In January, the World Economic Forum claimed that we’re on the brink of a 4th industrial revolution thanks to advances in genetics, robotics, and artificial intelligence. They predicted that 5 million jobs will be replaced by robots by 2020 (7 million jobs lost and 2 million gained). Administrative jobs are the most at risk and women are thought to be more affected than men because of the job families that will be affected. 5 million jobs by 2020. That’s just 4 years away. It’s time to take this seriously.
Robots in the workforce
I’m sure you can imagine the sensationalist headlines. Robots are coming for our jobs. It’s the beginning of the end for humans. Skynet becomes reality. I agree that these are silly and nobody really thinks we’re 4 years away from robots rising against humanity but the concerns put forward by the World Economic Forum are very real. We’re already losing jobs to robots and it’s only going to get worse.
In the Chinese city of Dongguan, the Changying Precision Technology Company replaced 90% of its 650-strong workforce with robots. Now only 60 people attend to the robots and it’s hoped that some of those jobs will be replaced too, bringing the human staff to just 20 people. This has been a great move for the company; productivity has soared and there are far fewer defective products. Also, the robots never ask for breaks or wages. A future where robots start taking over human jobs isn’t really the future at all. It’s already here and there are no signs of things slowing down. Last year over $1 billion was spent on artificial intelligence (AI) research, which is more in one year than has previously been spent in the field’s entire history.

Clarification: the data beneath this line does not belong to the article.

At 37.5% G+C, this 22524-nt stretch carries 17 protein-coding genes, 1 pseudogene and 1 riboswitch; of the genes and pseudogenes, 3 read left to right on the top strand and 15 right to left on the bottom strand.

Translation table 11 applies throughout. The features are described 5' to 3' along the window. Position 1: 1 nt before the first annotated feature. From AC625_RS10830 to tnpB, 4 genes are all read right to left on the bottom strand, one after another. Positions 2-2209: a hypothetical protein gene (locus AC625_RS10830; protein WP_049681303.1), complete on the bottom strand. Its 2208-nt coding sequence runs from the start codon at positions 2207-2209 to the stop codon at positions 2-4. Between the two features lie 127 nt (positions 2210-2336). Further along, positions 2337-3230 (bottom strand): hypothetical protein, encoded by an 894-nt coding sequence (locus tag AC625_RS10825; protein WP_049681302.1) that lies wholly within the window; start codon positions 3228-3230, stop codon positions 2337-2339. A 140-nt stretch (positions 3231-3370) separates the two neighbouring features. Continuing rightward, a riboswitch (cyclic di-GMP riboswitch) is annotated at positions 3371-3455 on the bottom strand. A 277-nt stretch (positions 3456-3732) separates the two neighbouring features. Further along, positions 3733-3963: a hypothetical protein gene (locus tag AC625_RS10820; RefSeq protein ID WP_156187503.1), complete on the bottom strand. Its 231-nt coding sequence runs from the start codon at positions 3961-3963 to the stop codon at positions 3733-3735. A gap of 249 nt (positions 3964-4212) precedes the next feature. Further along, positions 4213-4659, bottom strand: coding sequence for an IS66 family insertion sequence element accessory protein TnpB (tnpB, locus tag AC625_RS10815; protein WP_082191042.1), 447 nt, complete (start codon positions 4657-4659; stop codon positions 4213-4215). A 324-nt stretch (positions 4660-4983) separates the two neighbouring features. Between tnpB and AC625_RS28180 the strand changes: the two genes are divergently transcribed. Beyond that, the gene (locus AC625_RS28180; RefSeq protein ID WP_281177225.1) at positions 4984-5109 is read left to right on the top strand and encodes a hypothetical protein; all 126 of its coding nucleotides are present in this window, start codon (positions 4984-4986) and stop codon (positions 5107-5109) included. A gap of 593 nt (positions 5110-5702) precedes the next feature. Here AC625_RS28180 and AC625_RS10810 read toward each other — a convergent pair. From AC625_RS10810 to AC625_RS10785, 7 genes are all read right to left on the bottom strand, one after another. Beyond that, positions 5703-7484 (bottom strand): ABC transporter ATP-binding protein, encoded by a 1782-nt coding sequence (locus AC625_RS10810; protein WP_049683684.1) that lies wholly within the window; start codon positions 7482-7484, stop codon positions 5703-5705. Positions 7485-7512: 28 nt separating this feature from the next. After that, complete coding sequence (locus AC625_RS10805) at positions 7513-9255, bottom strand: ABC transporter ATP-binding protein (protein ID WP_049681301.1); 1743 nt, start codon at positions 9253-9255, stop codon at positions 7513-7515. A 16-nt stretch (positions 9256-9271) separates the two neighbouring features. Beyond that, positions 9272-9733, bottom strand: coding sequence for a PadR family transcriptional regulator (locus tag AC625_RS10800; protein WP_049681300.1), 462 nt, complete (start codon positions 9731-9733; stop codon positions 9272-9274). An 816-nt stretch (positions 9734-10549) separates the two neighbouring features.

A few days ago at the 2016 AAAS Annual Meeting, a panel of AI experts and ethicists addressed the audience about our future with AI and how it could lead to greater inequality. They cited the current trends of self-driving cars and autonomous drones as the start of a future where robots take over many of our everyday tasks. It’s hard to imagine the impact robots will have on society when we’re talking about machines that cook for us or paint houses. It’s easier to think about self-driving cars because they’re already becoming familiar to us.